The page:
Molly's Kids: Sept. 15- Maggie Dzhanumova - | WBTV Charlotte

Molly's Kids: Sept. 15- Maggie Dzhanumova

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CHARLOTTE, NC (WBTV) -

Mom with her daughter. Newest one of our #MollysKids.

Don’t be fooled – it’s not the child we’re talking about.

Mom Maggie Dzhanumova was 21 years old when she was diagnosed with Stage 3B Hodgkins Lymphoma in late 2014. An age still considered “pediatric cancer.” She was a new, young, single mother. Her diagnosis came three months after her baby girl Isabella was born.

“I literally went from chemotherapy to changing a diaper to studying for exams in school,” said Maggie. “It was hard. Some might say ‘impossibly hard’. But I never said ‘impossible’. With a positive attitude you can do anything.”

Maggie and Isabella – who’s now 2 – live in Matthews. I met them both a few weeks ago at a Leukemia and Lymphoma Society luncheon. Maggie gave a speech to the 200 people listening.

She stood proudly and said she was there to tell us about the importance of love.

It was powerful. Please read these excerpts she later sent me:

“On days I felt down I’d ask myself, ‘Maggie, why do you fight?’ The answer never changed. Love. I fought because of love. The following is HOW I see Love:

“Cancer has taught me Love is more than a feeling or a concept. It is a force that cannot be explained by science. Love is being by your side. Love is a Phlebotomist who takes careful time to get blood from your port. Love is a doctor who listens to your concerns
with purpose and has a desire to help you get healthy. Love is a nurse navigator that comes and checks on you every single appointment, and excitedly calls you with good news because she cannot wait for you to hear it.

“Love is friends who make sure you have a home-cooked meal since you won’t have time to cook after chemo. Love is a family who tries on wigs together, cries together, and acts a fool together. Love is a grandmother who prays for her granddaughter every day and tells her everything will be fine with the help of God.

“Love is a mother who dedicates the little strength she has left to helping her toddler get on her feet and holds her hand. Love is a father who tells his daughter she is beautiful with a bald head, no eyebrows and an Ostomy bag. Love is a daughter, who kisses her mommy and massages her less than 5-cm length hair.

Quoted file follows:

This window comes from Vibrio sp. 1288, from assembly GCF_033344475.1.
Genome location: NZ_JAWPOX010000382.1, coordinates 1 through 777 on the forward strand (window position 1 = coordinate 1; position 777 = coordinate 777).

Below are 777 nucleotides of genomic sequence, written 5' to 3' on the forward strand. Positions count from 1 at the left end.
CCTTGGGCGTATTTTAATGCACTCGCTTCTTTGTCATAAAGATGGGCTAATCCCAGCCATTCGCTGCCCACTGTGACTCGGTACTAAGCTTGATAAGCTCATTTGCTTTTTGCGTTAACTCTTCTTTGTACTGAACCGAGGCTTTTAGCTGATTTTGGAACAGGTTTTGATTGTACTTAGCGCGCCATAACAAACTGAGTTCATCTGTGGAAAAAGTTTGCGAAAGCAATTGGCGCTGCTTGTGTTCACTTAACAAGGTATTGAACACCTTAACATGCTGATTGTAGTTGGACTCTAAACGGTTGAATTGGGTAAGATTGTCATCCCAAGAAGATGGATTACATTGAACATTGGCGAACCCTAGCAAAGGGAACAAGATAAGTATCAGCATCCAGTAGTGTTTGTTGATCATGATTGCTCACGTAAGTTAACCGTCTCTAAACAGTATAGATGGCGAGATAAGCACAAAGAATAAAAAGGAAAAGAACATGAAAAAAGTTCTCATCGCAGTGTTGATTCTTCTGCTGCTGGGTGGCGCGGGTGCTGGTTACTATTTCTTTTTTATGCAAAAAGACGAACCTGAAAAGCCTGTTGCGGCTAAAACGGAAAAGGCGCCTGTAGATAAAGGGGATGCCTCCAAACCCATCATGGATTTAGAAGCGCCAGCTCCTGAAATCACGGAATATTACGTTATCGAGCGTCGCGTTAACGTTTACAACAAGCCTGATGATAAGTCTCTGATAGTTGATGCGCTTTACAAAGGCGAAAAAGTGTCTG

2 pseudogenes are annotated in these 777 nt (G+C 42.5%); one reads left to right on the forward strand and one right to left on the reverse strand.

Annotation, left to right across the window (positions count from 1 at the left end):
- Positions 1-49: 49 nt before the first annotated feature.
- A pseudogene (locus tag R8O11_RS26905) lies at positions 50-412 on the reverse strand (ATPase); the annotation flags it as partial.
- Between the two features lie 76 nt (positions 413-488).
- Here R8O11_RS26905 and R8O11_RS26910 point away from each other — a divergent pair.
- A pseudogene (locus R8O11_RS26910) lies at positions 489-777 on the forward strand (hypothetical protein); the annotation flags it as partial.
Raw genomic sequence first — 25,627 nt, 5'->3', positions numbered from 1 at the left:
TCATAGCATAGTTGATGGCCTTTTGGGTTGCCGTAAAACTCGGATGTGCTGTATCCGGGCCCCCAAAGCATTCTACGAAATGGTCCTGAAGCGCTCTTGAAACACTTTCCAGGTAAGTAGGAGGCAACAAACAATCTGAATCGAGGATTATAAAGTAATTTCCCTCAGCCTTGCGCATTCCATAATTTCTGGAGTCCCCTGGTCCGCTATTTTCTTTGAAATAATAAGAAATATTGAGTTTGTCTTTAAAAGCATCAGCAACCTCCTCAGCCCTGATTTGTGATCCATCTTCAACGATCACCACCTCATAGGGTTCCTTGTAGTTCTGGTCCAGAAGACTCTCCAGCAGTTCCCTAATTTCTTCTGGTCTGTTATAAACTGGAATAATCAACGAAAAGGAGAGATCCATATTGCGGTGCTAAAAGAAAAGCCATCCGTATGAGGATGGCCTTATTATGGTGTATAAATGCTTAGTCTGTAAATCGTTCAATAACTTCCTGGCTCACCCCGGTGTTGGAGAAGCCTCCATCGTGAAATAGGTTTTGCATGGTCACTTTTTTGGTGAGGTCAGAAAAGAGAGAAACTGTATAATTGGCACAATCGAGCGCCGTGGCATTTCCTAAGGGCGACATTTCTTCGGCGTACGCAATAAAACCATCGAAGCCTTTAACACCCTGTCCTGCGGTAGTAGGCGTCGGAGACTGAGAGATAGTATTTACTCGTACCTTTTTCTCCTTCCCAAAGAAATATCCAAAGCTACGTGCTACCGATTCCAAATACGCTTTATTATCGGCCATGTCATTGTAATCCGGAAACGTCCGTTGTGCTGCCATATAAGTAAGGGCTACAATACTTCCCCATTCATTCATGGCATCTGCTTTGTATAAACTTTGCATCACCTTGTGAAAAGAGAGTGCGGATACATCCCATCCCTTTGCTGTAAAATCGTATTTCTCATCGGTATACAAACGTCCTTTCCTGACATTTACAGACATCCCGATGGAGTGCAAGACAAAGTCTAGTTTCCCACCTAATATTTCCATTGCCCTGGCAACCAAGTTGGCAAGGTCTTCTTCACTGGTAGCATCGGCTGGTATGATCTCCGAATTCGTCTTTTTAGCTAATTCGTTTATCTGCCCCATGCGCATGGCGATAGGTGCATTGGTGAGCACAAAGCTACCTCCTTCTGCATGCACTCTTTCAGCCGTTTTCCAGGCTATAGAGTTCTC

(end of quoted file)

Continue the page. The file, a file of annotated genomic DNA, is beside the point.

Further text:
“So when people ask me ‘How do you feel?’, I say ‘Great. Because I am loved.’”

All of us were in tears.

Maggie ended by saying she’s a Junior at the University of Phoenix studying health care management. Her dream is to go to nursing school and become a pediatric oncology nurse.

Maggie is now in remission. As for Isabella, she won’t remember her mom’s cancer journey. Years from now she’ll have to watch this video to see her attitude and strength. It’s a fun video. Maggie invites you to watch as well.

You can message Maggie on her Facebook page, HERE.

September is Pediatric Awareness Month. Maggie’s a unique story because as a young mother you wouldn’t necessarily consider her a “kid”. What I adore – what you can tell when she excitedly runs up to you with Isabella on her hip – is that her spirit is boundless.

“I made it,” she told me. “I made it through three surgeries, six months of chemotherapy, shaving my head, wearing a wig and wearing a smile when I really wanted to frown.” Pediatric cancer research is grossly underfunded. People out there still don’t know “kids” get cancer.

Help us spread the word, give of time, money and love. Share Maggie’s story. Share all thirty stories here this month. One a morning. All in our backyard.

#MollysKids

**Editor's note: This is a about a member of #MollysKids, one of the kids WBTV Anchor Molly Grantham follows closely on her Facebook page. This article was first published there – maybe you'll be able to tell that in the personal way it's written. For years Molly has followed the stories of dozens of kids with uphill medical battles. Find this story and updates on all of #MollysKids here.**

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